Second was Mr. & Mrs. Smith, dropping one place with $27.3 million, with the total almost crossing the $100 million mark. Firm third spot is for Madagascar, zoo-ing in another $11.1 million. Fourth was SWIII, with $9.7 million, which will cross the $350 million mark next week. Fifth place was for The Longest Yard, the comedy reels in $8 million.
Biggest disappointment this week, was counter-programmed (against darker less family oriented Batman) opener, comedy The Perfect Man. With only $5.5 million (7th place), it might be a sign of Hilary Duff’s fading stardom.

Review: Batman Begins

Saturday, June 18th, 2005

No one will contest Chris Nolan’s superb track record of only 2 movies (Memento and Insomnia). And that was enough to convince the WB that he was the man able to resurrect the Batman franchise. And how well he does it.
Everything seems to be brilliantly executed. A wonderful script, which is both an emotional journey and an actioner at the same time, is a nice start. It truly makes the title worth its name, as the main character develops throughout the movie. Multiple factors over time influence the way he was, is and becomes. Antagonists aren’t as detailed, but luckily aren’t the comical” freaks previously portrayed by Jim Carrey and *sigh* Arnold Schwarzenegger. Then we have the directorial skills, showing off the dark side, focusing both on character and tone. There’s no telling where his talent stops. Oh wait, I just saw it. Action, mostly the personal combat scenes, are quite fast paced short (as in, nanoseconds) cut sequences, making it a bit hard to follow. But the rest is done so nicely, he can be forgiven for those few scenes.
Then we have the ( surprise surprise) mostly British cast (must be thanks to the also Brit director), who all do their part well in their “guest” roles. Main kudos go to, of course, Christian Bale, though after The Machinist, this role is kind of a cakewalk. Also impressive is Katie Holmes, in what seems to be her first mature role, finally shredding her Dawson’s Creek image.
With 2 of my favorites behind the music (Hans Zimmer and James Newton Howard), it’s strangely non thematic, lacking a definite signature. Though it still fulfills the dramatic hightening duties.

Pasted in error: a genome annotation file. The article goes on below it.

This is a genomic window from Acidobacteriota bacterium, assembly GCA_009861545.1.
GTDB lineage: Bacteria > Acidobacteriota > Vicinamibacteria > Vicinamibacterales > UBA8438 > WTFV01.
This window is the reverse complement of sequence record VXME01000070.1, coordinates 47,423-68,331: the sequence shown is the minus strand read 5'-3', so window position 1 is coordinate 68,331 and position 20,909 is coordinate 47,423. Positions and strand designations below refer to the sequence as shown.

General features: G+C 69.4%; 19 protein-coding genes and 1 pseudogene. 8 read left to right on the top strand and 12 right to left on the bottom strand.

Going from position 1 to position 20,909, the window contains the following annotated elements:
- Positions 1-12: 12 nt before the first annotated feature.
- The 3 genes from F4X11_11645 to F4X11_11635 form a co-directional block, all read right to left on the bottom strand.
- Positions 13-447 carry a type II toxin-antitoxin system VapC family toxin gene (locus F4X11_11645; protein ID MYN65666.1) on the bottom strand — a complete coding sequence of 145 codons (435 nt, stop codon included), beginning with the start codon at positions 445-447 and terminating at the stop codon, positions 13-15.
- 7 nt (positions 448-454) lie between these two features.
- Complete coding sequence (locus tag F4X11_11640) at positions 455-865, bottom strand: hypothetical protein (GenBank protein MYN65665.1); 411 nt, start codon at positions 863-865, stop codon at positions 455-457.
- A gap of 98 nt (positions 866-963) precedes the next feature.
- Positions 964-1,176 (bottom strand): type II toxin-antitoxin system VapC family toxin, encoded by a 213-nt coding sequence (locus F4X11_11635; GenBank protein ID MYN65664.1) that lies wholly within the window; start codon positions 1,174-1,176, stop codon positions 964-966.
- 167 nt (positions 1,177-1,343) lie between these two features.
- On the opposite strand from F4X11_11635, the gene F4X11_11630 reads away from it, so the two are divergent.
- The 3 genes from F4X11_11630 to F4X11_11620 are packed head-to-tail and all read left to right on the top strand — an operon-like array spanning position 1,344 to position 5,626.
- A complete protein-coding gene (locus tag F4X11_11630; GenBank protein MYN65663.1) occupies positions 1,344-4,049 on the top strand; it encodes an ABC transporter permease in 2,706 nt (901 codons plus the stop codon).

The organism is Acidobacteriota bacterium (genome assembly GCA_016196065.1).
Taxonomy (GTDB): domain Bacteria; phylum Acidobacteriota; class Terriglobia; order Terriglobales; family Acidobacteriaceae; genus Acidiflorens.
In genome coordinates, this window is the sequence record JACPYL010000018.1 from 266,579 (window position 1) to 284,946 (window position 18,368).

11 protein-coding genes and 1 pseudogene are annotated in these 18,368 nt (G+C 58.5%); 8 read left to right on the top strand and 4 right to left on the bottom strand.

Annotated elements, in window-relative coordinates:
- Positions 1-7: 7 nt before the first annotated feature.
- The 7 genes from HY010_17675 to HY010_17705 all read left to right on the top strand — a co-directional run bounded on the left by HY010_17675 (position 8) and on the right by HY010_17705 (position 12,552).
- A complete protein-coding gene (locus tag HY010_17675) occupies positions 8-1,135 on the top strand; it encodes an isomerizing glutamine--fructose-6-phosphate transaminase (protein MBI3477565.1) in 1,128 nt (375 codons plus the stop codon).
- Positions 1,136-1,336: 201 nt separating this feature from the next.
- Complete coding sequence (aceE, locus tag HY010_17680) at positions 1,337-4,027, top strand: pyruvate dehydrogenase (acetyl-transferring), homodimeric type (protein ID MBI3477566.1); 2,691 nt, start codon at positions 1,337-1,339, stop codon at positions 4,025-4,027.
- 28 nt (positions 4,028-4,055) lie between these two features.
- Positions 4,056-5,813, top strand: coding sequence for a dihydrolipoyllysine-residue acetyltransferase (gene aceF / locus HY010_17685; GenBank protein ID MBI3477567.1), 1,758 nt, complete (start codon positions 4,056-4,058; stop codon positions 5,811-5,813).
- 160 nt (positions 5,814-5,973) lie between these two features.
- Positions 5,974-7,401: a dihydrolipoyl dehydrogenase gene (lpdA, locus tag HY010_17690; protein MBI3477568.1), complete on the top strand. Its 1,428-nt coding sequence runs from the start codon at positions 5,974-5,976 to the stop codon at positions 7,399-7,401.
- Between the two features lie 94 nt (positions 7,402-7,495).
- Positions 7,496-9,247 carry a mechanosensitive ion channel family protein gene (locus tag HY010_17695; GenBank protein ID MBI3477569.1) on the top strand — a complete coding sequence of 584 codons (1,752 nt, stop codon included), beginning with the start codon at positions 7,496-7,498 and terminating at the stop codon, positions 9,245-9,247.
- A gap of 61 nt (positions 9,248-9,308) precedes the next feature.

All this combines into a fresh appetite for a sequel, with hopefully most of the cast and crew intact.8½.

Review: Napoleon Dynamite

Saturday, June 18th, 2005

Last year’s low budget indie movie slowly grew into a surprise hit, earning a 100-fold of it’s budget after a price war at the Sundance Festival (from a $400.000 to a $44+ million gross). It’s actually a quite surprising result, considering the sheer simplicity of the movie, both technical and on the creative side.
In the one hand, you have a bunch of complete nerds, done in a minimalistic way (unlike, for instance, the Revenge of the Nerds series). In the other hand, you have the occasional uttering of “Gosh!” and “Idiots!”, immortalizing Jon Heder’s character (while it’s actually Jon Gries’ character that’s the most funny). The rest is just as simple, with no real story and characters to speak of.
Does it hold up as a movie ? Barely. Watching it with friends, laughing at the on-screen losers, might help it a lot. And maybe that’s why it’s become a hit (and a big winner at MTV’s 2005 Movie Awards). But I wouldn’t recommend you spending too much money on it (i.e. share the rental price with your friends).6½.

Review: James Blunt – Back to Bedlam

Thursday, June 16th, 2005

Fellow blogger Daxxon who moonlights as a commerce driven DJ and pulls double duty as a podcaster (i.e. he goes wherever the wind blows him to) never impressed me with his musical repertoire. But there has to be a first for everything. So with much restraint, I tried another one of his tips, this time not so commercial, and actually not one played over the airwaves yet.
Needless to say, the song (You’re Beautiful) made me wonder what more this raw white Brit version of Aaron Neville had to offer. With only 10 songs on the album, he has to make every single one count to make a lasting impression. With only one minor slip, so he does.
Musically, it’s not an eye opener. But that’s not noticable, as the singer/songwriter has other strong points to show for. His voice is most apparent, belting out the highly melodic tunes with soul and determination. Pair this voice with personal experience driven lyrics and you have yourself an excellent album for pure relaxation purposes.8-.